Puerto Rico Defaults on Debt Payment
Puerto Rico government has confirmed that it failed to make a debt payment at the weekend, in the latest sign of the economic crisis in the US territory.
It said it did not have the funds available to pay more than $50 million due on bonds.
The ratings agency Moody’s said it viewed the development as a default.
Puerto Rico’s governor said in June that the island’s debts of more than $70 billion were unpayable and that its finances needed restructuring.
The US commonwealth paid only $628,000 of a $58 million payment due on its Public Finance Corp (PFC) bonds, Government Development Bank President Melba Acosta Febo said in a statement on August 3.
Melba Acosta Febo said the reason was because the legislature did not appropriate sufficient funds.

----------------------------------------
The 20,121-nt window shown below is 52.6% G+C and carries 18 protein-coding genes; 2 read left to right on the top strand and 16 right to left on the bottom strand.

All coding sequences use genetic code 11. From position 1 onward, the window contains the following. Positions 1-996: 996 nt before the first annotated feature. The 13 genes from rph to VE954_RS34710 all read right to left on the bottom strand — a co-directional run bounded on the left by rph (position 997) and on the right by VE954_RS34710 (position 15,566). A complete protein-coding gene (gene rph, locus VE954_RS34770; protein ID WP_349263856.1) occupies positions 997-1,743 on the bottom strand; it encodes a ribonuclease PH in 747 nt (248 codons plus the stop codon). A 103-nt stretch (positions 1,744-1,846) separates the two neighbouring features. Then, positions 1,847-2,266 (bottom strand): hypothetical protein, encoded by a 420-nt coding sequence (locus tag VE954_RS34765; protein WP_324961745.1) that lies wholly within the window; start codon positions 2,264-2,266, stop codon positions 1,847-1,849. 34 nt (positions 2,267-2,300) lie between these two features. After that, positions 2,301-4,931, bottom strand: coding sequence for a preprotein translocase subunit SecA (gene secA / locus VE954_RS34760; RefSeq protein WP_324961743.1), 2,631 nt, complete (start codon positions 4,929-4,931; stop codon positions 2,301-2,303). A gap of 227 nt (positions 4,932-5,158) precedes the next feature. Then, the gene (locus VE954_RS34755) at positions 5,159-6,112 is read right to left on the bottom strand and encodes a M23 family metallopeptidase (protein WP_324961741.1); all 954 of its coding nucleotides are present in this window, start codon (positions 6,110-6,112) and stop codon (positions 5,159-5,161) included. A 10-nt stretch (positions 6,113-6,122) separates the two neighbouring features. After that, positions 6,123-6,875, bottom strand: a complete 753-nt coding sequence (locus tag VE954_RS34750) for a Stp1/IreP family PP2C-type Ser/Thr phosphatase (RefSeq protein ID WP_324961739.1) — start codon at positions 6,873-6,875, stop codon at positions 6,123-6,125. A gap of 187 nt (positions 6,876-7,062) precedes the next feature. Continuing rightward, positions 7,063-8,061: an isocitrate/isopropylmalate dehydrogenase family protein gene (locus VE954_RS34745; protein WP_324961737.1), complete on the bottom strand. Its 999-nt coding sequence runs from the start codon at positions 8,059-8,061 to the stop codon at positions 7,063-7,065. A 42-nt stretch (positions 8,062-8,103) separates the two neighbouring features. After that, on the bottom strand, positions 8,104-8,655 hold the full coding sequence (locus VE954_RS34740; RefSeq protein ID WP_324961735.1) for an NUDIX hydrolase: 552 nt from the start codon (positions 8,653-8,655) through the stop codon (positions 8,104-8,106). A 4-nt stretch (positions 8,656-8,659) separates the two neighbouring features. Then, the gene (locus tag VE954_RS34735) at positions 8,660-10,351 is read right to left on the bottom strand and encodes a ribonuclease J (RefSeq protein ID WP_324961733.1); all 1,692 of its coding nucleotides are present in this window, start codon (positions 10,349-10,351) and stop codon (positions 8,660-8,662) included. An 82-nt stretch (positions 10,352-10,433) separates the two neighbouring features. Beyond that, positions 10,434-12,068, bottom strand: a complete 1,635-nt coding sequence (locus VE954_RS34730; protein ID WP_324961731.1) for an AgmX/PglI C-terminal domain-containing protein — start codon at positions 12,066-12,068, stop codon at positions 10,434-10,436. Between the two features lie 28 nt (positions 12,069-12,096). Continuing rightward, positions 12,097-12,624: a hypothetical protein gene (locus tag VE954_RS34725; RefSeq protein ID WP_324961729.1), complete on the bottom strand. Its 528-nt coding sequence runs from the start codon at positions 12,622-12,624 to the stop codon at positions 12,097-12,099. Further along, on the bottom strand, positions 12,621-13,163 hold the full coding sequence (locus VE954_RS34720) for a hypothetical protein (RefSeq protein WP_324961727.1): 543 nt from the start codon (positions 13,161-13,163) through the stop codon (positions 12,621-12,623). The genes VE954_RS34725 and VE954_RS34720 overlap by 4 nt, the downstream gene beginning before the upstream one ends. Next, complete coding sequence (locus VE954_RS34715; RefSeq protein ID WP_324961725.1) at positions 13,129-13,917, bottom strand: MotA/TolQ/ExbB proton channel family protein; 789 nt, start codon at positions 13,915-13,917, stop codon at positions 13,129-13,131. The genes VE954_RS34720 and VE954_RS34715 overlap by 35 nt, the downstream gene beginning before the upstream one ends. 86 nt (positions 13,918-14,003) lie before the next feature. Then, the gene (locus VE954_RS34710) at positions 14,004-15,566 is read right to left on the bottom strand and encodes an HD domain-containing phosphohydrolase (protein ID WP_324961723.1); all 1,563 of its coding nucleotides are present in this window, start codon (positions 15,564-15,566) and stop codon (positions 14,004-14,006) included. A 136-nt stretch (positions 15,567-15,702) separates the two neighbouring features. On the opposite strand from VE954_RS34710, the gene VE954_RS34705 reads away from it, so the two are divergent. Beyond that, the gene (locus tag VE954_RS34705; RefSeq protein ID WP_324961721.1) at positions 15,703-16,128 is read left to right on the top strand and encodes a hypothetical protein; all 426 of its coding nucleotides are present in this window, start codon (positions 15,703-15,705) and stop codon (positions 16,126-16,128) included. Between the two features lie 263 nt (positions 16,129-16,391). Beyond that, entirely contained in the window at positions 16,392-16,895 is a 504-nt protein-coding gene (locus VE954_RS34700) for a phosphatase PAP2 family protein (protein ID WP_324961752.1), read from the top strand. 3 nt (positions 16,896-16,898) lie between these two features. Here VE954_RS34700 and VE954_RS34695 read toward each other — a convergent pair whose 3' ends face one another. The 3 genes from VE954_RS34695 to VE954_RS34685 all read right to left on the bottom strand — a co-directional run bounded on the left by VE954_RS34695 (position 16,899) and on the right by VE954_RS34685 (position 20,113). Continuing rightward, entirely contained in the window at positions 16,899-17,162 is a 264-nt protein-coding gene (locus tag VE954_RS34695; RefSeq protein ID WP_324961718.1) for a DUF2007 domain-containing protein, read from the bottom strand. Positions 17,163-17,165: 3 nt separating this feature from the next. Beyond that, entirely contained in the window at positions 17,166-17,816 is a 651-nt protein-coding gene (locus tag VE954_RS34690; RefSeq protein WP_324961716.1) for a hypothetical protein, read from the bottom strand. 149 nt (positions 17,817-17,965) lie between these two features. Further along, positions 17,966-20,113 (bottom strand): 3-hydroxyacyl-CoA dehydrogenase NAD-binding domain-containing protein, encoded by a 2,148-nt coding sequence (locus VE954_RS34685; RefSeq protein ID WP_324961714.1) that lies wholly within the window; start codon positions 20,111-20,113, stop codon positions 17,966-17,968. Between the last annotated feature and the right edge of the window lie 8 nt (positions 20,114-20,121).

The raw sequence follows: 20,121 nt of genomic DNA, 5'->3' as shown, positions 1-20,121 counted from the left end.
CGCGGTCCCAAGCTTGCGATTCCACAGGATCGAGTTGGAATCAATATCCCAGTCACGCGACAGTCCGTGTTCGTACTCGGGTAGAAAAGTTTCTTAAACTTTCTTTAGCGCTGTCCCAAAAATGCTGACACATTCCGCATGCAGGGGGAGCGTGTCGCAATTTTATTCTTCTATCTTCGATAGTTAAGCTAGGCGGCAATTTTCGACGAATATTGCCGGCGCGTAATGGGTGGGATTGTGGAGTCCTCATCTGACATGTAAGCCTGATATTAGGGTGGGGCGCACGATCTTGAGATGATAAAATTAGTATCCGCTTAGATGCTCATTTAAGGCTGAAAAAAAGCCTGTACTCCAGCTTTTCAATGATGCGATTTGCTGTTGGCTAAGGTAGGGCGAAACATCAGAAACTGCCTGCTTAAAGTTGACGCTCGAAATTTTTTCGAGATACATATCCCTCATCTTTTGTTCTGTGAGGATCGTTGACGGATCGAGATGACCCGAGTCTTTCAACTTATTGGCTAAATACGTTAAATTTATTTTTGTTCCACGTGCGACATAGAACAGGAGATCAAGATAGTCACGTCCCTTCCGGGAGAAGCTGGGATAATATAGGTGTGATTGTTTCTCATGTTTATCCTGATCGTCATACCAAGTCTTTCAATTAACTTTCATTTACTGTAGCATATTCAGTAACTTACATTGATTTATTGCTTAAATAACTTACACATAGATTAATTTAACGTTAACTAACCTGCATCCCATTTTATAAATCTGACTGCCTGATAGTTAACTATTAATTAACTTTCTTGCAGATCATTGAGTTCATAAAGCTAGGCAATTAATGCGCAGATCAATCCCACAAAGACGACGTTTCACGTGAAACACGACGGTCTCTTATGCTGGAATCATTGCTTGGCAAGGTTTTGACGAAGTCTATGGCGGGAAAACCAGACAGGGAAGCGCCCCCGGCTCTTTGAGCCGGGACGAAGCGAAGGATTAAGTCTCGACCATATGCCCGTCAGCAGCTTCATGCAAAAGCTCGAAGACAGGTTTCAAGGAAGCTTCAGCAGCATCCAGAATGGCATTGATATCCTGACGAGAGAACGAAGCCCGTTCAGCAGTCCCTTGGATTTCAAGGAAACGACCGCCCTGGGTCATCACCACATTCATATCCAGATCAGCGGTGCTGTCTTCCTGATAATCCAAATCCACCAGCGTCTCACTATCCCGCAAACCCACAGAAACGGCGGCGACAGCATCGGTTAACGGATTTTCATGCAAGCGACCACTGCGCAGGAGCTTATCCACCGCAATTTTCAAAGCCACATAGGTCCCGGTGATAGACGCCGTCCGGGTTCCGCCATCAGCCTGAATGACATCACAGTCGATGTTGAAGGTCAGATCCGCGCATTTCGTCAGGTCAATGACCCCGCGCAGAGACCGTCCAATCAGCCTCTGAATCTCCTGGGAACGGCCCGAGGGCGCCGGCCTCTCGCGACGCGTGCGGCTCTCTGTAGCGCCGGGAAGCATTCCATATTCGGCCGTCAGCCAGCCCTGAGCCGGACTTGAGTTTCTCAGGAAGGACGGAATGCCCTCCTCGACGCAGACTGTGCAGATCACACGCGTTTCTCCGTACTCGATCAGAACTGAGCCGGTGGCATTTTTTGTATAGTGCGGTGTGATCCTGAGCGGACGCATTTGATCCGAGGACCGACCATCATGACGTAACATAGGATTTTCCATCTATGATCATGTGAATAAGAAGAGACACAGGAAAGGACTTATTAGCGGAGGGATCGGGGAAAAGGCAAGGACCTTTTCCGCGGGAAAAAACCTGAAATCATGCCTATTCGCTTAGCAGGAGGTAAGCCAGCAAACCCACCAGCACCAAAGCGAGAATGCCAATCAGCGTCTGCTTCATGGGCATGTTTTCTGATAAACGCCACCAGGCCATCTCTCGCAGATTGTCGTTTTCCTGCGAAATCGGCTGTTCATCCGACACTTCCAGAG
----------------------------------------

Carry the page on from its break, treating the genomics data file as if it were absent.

The government said on July 31 that although it would not complete the full payment, it should not be considered a default under a technical definition of the phrase. But that argument has been discounted by Moody’s and other financial institutions.
Puerto Rico has $72 billion of public debt. That makes it by far the most indebted territory or state per capita in the United States.
Unemployment is at almost 14% – more than double the national average – and over the last decade there has been little or no growth, resulting in the economy teetering on the brink of oblivion.
Puerto Rico has been losing 1% (around 30,000 people) a year to Florida and other parts of the US. And it is mainly the economically active young who are leaving.
The government has rejected recommendations made by some economists from the International Monetary Fund (IMF) that employers should pay less than the federal minimum wage of $7.25 per hour.
There is also resistance to cutting the bloated public sector, which accounts for almost 20% of the workforce.